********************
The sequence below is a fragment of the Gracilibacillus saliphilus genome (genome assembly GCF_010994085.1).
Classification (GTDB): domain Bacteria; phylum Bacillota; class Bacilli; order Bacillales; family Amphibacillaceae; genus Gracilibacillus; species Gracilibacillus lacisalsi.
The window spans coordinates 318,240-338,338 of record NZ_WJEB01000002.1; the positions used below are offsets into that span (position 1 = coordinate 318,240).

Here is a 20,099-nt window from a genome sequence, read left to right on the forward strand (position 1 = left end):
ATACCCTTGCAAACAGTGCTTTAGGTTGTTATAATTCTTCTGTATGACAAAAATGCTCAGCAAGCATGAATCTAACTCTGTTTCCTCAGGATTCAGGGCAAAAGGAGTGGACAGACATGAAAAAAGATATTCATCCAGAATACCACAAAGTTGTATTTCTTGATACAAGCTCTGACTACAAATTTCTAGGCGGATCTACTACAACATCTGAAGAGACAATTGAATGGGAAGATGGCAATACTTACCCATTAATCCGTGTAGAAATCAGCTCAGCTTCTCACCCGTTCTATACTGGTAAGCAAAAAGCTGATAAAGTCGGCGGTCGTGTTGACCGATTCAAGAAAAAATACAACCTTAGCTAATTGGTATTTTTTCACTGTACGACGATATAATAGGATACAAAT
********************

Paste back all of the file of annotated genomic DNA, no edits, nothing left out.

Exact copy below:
The sequence below is a fragment of the Gracilibacillus saliphilus genome (genome assembly GCF_010994085.1).
Classification (GTDB): domain Bacteria; phylum Bacillota; class Bacilli; order Bacillales; family Amphibacillaceae; genus Gracilibacillus; species Gracilibacillus lacisalsi.
The window spans coordinates 318,240-338,338 of record NZ_WJEB01000002.1; the positions used below are offsets into that span (position 1 = coordinate 318,240).

Here is a 20,099-nt window from a genome sequence, read left to right on the forward strand (position 1 = left end):
ATACCCTTGCAAACAGTGCTTTAGGTTGTTATAATTCTTCTGTATGACAAAAATGCTCAGCAAGCATGAATCTAACTCTGTTTCCTCAGGATTCAGGGCAAAAGGAGTGGACAGACATGAAAAAAGATATTCATCCAGAATACCACAAAGTTGTATTTCTTGATACAAGCTCTGACTACAAATTTCTAGGCGGATCTACTACAACATCTGAAGAGACAATTGAATGGGAAGATGGCAATACTTACCCATTAATCCGTGTAGAAATCAGCTCAGCTTCTCACCCGTTCTATACTGGTAAGCAAAAAGCTGATAAAGTCGGCGGTCGTGTTGACCGATTCAAGAAAAAATACAACCTTAGCTAATTGGTATTTTTTCACTGTACGACGATATAATAGGATACAAAT